Book Review: ‘Starr Gate to the Tower – the Blackpool Tramway since 1960’ by Brian Turner

With so many books having been published over the years on the subject of the Blackpool tramway, finding new ways to cover this much-loved system in print is no easy task. However, Brian Turner has achieved it in his latest book which is now on sale. Instead of focussing on the actual trams, this title aims to take a detailed look at the tramway itself, with this, the first of an intended three volumes, featuring the section from Starr Gate to the Tower.

Starting at the southern terminus, the author provides an historical guided tour of the Blackpool tramway, providing photographs (almost all in colour) showing how the line has changed in the period since 1960, when he first began photographing the trams. This highlights an incredible amount of changes, many of which are normally neglected in print, and it is particularly pleasing to see such a large amount of pages devoted to the line south of Pleasure Beach which often gets overlooked. This is primarily a picture book with entertaining but very informative captions explaining the many changes illustrated. These not only cover the obvious, such as the transformation of the Starr Gate terminus with the construction of the new LRT depot, but also many less well-documented developments. I was personally astonished at how many times over the past fifty years the various tram stops have been re-sited (sometimes for a single season or even less), had shelters replaced and had new stop signs added, and these changes are covered in some detail without ever becoming boring. For fans of the town itself with a more passing interest in the tramway, there is also plenty of interest here with plenty of views showing the changing backdrop, with some archaic and long-lost features of the ‘old’ South Promenade being of particular interest, whilst a superb image of car 680 is completely dominated by the Big One rollercoaster at an advanced stage of being built.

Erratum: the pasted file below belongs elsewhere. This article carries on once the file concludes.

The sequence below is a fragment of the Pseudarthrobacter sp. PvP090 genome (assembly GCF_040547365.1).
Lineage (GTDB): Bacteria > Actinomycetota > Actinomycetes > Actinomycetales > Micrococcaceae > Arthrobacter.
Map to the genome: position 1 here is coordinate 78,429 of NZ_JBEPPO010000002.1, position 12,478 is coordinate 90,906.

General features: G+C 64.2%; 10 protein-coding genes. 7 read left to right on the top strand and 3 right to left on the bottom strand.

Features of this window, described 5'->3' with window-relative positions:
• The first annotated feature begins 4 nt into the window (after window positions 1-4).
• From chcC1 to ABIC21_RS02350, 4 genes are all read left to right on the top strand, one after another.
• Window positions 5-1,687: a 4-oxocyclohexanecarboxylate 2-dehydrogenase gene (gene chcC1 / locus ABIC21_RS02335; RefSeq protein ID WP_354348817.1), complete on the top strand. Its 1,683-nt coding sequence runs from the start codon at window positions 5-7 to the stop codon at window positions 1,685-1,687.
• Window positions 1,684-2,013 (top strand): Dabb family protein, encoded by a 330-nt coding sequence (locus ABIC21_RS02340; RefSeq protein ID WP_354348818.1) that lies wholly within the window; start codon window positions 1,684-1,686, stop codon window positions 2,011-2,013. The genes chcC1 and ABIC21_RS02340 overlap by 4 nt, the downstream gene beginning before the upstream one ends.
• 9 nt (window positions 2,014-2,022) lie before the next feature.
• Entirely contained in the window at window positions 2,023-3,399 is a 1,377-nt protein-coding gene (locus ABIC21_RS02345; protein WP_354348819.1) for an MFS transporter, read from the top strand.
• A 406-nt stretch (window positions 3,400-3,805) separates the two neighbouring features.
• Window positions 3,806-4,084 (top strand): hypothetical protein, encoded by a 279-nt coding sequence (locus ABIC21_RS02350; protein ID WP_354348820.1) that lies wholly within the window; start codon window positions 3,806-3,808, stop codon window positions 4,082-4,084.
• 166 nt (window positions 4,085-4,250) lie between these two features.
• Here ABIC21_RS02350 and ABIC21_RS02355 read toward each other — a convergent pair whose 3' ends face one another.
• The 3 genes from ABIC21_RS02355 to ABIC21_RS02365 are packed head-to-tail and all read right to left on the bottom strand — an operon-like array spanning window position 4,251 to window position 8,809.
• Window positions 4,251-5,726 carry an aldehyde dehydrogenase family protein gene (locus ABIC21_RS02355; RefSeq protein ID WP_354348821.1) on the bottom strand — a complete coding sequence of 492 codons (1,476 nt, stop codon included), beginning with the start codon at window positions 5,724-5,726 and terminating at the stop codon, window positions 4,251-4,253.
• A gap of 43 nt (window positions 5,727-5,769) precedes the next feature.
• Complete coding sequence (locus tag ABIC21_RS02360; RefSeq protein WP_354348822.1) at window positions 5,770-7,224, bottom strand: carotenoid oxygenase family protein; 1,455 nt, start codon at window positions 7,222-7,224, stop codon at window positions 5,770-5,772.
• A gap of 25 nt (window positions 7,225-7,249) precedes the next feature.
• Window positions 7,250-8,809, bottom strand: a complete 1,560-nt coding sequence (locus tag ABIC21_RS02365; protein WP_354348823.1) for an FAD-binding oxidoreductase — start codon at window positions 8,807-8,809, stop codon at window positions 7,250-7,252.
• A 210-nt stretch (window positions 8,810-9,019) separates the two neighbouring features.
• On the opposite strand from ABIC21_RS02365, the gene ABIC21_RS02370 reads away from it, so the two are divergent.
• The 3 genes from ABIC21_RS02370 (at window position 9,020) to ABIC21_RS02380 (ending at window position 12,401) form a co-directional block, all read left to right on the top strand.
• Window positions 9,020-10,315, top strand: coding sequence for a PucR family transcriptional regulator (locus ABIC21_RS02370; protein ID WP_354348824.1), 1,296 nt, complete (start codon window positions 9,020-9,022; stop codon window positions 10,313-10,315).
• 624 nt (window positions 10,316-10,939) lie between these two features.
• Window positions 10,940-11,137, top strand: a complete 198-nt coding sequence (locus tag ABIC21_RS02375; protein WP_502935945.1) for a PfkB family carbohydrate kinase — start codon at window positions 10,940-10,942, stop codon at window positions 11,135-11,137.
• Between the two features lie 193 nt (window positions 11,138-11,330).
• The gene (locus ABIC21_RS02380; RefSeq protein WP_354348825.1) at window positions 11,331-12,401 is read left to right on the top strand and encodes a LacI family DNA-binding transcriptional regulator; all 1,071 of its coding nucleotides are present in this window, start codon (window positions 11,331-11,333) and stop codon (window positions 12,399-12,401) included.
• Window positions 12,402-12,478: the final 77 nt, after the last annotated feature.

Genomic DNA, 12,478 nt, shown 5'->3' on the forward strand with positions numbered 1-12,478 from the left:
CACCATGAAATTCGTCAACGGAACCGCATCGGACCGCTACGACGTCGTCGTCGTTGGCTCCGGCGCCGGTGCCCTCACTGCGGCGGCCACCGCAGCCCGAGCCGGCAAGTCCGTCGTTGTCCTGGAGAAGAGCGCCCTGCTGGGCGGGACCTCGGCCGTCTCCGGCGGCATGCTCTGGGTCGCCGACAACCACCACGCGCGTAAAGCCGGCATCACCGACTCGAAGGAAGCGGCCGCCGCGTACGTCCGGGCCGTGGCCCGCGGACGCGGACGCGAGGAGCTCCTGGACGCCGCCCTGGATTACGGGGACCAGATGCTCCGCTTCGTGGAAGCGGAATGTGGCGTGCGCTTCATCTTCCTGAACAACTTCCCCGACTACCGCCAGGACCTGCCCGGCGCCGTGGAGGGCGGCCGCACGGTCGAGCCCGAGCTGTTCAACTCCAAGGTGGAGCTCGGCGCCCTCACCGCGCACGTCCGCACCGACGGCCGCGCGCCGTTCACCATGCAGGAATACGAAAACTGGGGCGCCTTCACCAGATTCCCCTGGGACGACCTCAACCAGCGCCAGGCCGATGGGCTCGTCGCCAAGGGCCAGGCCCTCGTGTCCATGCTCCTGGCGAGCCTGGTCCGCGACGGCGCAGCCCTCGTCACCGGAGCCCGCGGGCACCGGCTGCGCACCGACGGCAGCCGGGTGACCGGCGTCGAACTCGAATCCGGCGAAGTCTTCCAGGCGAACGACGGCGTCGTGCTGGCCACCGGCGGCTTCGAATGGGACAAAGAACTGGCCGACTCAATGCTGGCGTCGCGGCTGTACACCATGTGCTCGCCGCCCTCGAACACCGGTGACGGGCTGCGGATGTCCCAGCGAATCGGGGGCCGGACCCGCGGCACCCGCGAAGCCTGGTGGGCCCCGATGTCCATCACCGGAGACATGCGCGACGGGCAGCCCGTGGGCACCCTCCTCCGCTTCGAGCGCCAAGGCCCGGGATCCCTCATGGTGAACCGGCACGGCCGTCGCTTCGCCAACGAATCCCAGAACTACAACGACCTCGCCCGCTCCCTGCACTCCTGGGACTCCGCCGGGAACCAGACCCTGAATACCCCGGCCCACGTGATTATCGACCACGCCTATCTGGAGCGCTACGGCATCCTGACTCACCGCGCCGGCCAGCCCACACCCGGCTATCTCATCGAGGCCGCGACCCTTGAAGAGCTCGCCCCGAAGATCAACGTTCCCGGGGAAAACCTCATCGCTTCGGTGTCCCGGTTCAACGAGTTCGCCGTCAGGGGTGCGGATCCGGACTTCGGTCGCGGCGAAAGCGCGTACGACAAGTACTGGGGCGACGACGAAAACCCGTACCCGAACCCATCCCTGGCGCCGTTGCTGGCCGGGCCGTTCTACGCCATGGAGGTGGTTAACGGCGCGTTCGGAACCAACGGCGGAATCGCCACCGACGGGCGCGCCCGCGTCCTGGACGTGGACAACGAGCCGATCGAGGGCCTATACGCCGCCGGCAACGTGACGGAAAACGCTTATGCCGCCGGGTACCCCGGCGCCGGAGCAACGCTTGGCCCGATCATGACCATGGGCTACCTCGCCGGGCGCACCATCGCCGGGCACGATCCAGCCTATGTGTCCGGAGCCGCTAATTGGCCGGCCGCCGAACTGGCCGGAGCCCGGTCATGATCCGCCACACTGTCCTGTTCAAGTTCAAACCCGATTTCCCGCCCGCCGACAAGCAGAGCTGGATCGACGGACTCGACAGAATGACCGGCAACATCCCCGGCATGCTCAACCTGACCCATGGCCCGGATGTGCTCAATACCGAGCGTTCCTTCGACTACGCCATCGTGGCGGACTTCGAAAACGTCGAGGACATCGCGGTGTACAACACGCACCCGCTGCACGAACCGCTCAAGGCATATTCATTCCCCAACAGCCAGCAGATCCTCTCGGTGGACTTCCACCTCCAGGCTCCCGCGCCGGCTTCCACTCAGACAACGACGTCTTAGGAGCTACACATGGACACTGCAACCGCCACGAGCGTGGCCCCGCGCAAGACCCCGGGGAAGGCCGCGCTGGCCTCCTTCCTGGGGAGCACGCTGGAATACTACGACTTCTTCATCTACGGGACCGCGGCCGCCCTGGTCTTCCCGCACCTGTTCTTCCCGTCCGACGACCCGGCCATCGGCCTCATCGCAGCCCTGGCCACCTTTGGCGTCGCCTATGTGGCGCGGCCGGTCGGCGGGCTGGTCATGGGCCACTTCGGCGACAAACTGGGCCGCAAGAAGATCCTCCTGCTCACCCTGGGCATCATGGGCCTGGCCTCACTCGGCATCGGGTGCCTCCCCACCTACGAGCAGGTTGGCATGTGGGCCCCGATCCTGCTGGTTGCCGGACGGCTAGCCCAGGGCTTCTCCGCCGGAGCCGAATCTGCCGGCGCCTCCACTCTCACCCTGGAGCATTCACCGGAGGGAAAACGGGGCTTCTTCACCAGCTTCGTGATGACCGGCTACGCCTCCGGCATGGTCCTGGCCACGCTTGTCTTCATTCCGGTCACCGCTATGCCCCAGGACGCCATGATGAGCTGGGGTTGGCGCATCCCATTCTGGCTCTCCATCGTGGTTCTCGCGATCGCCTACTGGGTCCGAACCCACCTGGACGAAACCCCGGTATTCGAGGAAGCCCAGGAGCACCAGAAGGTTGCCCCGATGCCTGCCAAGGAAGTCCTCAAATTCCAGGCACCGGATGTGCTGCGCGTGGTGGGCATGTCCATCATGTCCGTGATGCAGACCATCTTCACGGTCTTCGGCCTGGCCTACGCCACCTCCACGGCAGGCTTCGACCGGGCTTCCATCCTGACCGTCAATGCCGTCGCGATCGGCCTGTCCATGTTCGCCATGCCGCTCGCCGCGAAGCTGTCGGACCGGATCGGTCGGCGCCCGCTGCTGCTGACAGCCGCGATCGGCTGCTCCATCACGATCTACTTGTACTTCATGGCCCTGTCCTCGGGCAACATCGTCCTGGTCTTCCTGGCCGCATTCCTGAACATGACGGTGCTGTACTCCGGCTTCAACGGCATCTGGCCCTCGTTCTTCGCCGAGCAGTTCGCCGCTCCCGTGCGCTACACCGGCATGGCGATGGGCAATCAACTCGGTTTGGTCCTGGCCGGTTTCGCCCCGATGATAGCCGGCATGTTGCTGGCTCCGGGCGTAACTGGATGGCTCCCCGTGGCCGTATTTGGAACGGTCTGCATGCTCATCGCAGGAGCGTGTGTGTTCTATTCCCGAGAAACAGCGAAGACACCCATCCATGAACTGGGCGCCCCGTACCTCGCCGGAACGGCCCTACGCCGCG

Although as stated already, the focus of the book is the tramway itself, it also showcases the amazing variety of trams to have operated on the promenade ranging from some black and white views of rather weather-worn Standard cars, via red OMO cars and the ever-popular streamlined fleet, to the modified ‘B Fleet’ Balloons and of course the Flexities. Also included are various visiting tramcars, with the appearance of Cardiff 131 and Oporto 273 being especially welcome as both cars only operated in Blackpool on a tiny number of occasions. A gorgeous night shot of Stockport 5 on an illumination evening is also worthy of mention.

The book does an excellent job of showing the trams going about their daily business over the years and through the seasons, with some lovely snowy scenes contrasting with the more familiar summer sights. However, more unusual workings do add additional interest. Some of my personal highlights (and there are many to choose from!) include a photo shoot for the ‘Hot Ice’ show with Balloon 721 in appropriate advertising livery, a newly restored Dreadnought 59 exiting the promenade at Foxhall, and the Trampower prototype 611 using the Harrowside crossover. Perhaps the rarest of all is a Pantograph car occupying a long-gone siding at Pleasure Beach, a move thought to have only occurred once in the history of this class which of course rarely ventured onto the promenade. There are also plenty of views showing single-line working and other unusual operating practices, including the loading of intermediate Bispham service cars on the Pleasure Beach inner loop in 1992 which was apparently discontinued after only one day! Such is the wealth of detail to be found within these pages.

A few small errors do creep in but these certainly do not detract greatly from what is overall, an absolutely superb book and a must-have item for all lovers of the Blackpool tramway. However many Blackpool tram books you own, this one will offer something you haven’t seen before and the quality of the photographs throughout is superb. I now look forward with interest to seeing what Mr. Turner has in store with Volume 2 and the journey north of Tower!

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2 Responses to Book Review: ‘Starr Gate to the Tower – the Blackpool Tramway since 1960’ by Brian Turner

  1. stuart cooke says:

    Probably the best Blackpool tram book ever . couldn`t put it down .

  2. James Palma says:

    my book arrived yesterday, really good quality very enjoyable read.

    Thanks for writing about it, I wouldnt have known about it otherwise

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